Women’s World Cup Set To Be The Biggest Yet
The FIFA Women’s World Cup kicks off in France this Friday and it is set to be the biggest competition yet.
Excitement is building after what has been a record breaking year for the women’s game.
In March, a crowd of over 60,000 people saw Barcelona women’s team face Atletico Madrid at the Wanda Metropolitano, a new world record attendance for a women’s club match.
A week later, 39,000 fans turned out to see Juventus women’s team face Fiorentina at the Allianz Stadium.
The women’s game is rapidly growing in popularity and this summers World Cup should be one of the best attended in its history.
More than 720,000 tickets have been sold and the opening game between hosts France and South Korea sold out within 48 hours.
It is also one of the most wide open tournaments in the history of the competition. Here are five big talking points ahead of the tournament.
Can The USA Repeat?
The defending champions are the favorites to win the Women’s World Cup for a fourth time.
Jill Ellis’s side come into the tournament in sparkling form. They are unbeaten in their last nine games, winning seven of them.
In fact, they have lost just once in their last 38 internationals. They have a fearsome strike force including star striker Alex Morgan.
Carli Lloyd, the hat-trick hero in USA’s 5-2 victory against Japan in the World Cup final in 2015 is set to make a final appearance in the World Cup finals.
With 274 appearances for her country, it would be a fitting way for her to go out, if USA emerge victorious in France.
Ballon d’Or Winner Missing
One of the biggest stories ahead of the tournament was that the winner of the Women’s Ballon d’Or, Ada Hegerberg, won’t be playing at the World Cup.
The Norwegian striker decided to stop representing her country as a form of protest due to a dispute with the Norwegian Football Federation.
The dispute is regarding how they treat women’s football and the money earned by the women’s national team compared to the men’s.
You have to applaud Hegerberg for taking this stance. Given that Norway’s women’s team have won the World Cup and the Euros twice, more than the men, you can understand Hegerberg’s frustrations that they are not treated equally.
In fact, they deserve more than the men given what they have achieved. Even though, you have to respect Hegerberg for taking this stance, it is a great shame that the best player in the World won’t be at the World Cup.
Can France Do The Double
The hosts France will be looking to emulate their male counterparts from last summer and win the Women’s World Cup for the first time.
Incredibly, France havn’t been past the quarter-finals in any major tournament.
One of the biggest reasons is the lack of cutting edge up front in the key games. However, they will feel this year could be their time to break that hoodoo.
The core of the side is made up of players from Lyon who recently won the Champions League for a fourth time in a row.
Defensively France are solid with a strong unit of Renard and Griedge Mbock. They are also hardworking in midfield led by captain Amandine Henry.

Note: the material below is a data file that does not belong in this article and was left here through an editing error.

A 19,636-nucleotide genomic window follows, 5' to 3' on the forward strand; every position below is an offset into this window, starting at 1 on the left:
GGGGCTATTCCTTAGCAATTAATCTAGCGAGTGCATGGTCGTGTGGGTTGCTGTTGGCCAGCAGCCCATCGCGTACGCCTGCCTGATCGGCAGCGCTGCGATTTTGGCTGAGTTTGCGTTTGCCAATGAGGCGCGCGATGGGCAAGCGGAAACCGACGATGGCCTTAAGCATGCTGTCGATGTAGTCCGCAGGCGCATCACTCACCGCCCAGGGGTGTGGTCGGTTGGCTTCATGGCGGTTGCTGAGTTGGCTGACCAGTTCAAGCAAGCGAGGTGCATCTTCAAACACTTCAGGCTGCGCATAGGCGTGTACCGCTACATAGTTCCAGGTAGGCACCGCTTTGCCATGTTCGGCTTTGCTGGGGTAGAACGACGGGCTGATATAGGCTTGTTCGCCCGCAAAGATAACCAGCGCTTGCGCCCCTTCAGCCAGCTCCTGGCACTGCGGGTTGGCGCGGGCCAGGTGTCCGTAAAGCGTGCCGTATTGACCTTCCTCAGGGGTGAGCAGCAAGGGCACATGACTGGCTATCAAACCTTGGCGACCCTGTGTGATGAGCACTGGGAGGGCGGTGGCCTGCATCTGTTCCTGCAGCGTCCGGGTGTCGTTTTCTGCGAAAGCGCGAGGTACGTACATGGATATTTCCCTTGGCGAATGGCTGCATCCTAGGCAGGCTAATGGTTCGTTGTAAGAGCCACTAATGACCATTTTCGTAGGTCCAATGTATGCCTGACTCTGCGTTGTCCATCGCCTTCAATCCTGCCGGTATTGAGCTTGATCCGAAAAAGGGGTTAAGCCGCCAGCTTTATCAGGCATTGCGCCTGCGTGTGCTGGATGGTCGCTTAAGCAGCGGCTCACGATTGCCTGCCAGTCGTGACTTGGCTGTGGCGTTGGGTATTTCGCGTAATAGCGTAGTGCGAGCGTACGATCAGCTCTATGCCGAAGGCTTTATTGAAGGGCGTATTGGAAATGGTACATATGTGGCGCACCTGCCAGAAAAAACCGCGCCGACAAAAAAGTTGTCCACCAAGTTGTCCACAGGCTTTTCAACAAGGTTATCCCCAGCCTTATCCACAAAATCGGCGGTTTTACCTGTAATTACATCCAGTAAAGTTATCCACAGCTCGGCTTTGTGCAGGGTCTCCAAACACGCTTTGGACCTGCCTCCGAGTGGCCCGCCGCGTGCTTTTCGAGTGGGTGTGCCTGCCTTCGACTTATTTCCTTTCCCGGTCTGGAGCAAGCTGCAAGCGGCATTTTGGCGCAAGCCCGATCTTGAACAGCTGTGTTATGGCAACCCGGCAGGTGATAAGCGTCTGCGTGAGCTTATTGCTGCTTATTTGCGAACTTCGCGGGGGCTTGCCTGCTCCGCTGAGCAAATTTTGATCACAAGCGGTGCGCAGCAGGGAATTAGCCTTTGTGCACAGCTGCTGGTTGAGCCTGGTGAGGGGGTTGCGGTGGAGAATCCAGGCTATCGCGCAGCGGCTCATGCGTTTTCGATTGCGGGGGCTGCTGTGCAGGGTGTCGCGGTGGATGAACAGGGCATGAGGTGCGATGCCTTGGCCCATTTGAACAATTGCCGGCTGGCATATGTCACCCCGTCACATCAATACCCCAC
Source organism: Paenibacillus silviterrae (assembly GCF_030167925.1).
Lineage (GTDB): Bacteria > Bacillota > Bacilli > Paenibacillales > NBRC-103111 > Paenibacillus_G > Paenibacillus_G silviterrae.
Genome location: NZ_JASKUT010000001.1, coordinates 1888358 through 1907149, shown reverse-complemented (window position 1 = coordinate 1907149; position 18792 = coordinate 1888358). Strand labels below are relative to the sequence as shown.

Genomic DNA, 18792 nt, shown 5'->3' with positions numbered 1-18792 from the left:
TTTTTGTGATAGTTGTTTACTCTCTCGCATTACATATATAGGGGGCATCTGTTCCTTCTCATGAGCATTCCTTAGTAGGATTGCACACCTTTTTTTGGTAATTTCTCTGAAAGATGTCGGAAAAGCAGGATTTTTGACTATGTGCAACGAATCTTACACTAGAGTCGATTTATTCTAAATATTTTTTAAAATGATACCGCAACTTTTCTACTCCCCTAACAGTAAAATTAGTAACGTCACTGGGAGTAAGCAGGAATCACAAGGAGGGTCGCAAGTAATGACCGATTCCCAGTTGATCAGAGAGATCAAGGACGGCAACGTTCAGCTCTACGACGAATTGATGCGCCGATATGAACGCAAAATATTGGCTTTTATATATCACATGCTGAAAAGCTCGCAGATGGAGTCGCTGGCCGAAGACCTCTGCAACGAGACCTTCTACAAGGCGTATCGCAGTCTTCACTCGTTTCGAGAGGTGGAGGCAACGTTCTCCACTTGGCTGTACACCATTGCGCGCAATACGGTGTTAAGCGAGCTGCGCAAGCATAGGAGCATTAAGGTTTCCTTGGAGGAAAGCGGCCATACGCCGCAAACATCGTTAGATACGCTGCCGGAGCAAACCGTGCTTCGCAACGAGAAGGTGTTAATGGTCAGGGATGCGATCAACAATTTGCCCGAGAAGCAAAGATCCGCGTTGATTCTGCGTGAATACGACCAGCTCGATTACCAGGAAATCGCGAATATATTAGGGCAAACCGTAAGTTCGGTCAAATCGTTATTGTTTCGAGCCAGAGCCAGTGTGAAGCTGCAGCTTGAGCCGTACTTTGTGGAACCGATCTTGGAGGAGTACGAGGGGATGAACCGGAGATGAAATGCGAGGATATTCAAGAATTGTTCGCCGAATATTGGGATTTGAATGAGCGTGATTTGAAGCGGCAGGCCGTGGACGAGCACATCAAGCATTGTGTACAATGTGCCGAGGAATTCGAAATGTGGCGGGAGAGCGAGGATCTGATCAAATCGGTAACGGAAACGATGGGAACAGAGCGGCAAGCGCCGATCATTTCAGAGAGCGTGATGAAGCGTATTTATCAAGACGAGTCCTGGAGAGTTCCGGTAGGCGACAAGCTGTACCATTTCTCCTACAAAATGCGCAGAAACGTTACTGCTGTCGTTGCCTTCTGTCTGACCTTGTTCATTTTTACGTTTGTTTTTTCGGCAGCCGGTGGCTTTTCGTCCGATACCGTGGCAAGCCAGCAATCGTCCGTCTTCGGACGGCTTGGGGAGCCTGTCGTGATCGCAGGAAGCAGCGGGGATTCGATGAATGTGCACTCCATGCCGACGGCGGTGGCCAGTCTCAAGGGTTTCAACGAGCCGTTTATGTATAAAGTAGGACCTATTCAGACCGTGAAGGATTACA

Manager Corrine Diacre has a strong squad at her disposal, one that should be able to reach the semi-finals at least. The big question will be how they cope with the pressure of being the host nation.
Old Rivals Collide
One of the pick of the group stage matches is between England and Scotland.
It will be the first time both nations will face each other in a World Cup. Scotland are one of the debutants along with Jamaica, Chile and South Africa.
Under the guidance of Shelley Kerr, Scotland were impressive in qualifying and will be hoping to reach the knockout stages.
They boast some fine players including former PFA Women’s Player of the Year, Kim Little.
However, they will know it will be a tough opening match against England.
The English are one of the favorites for the competition, having reached the semi-finals four years ago. They have stringed some impressive results recently, including drawing with defending champions USA in March.
Their success will depend on the performances of key players such as Steph Houghton, Lucy Bronze and Barcelona striker Toni Duggan.
Phil Neville’s side have the quality to win the tournament but the big question will be whether they have the mentality needed to win a World Cup.
Will this be Marta’s Swansong?
This could well be the last time we see Brazilian legend Marta playing at the World Cup.
The Brazilian striker hasn’t confirmed whether she will carry on after this tournament but will be 35-years-old by the time the 2023 World Cup comes around.
Marta is one of the greatest footballers of her generation. She is the all time record goalscorer at the World Cup with 15 goals.
She has also won the FIFA Best Women’s Player of the Year on six occasions.
However, despite her individual success, incredibly Marta is without a World Cup winners medal.
The best result was finishing runners-up in 2007, losing out to Germany in the final.
Like her male counterparts, Lionel Messi and Cristiano Ronaldo, Marta looks destined never to win the World Cup.
Marta is also facing a race to be fit as she is recovering from a left thigh injury. Not only that Brazil go into this tournament in awful form.
They have lost their last eight internationals and expectations are low going into this tournament.
Written by David Coates
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Photo credit to FIFA via twitter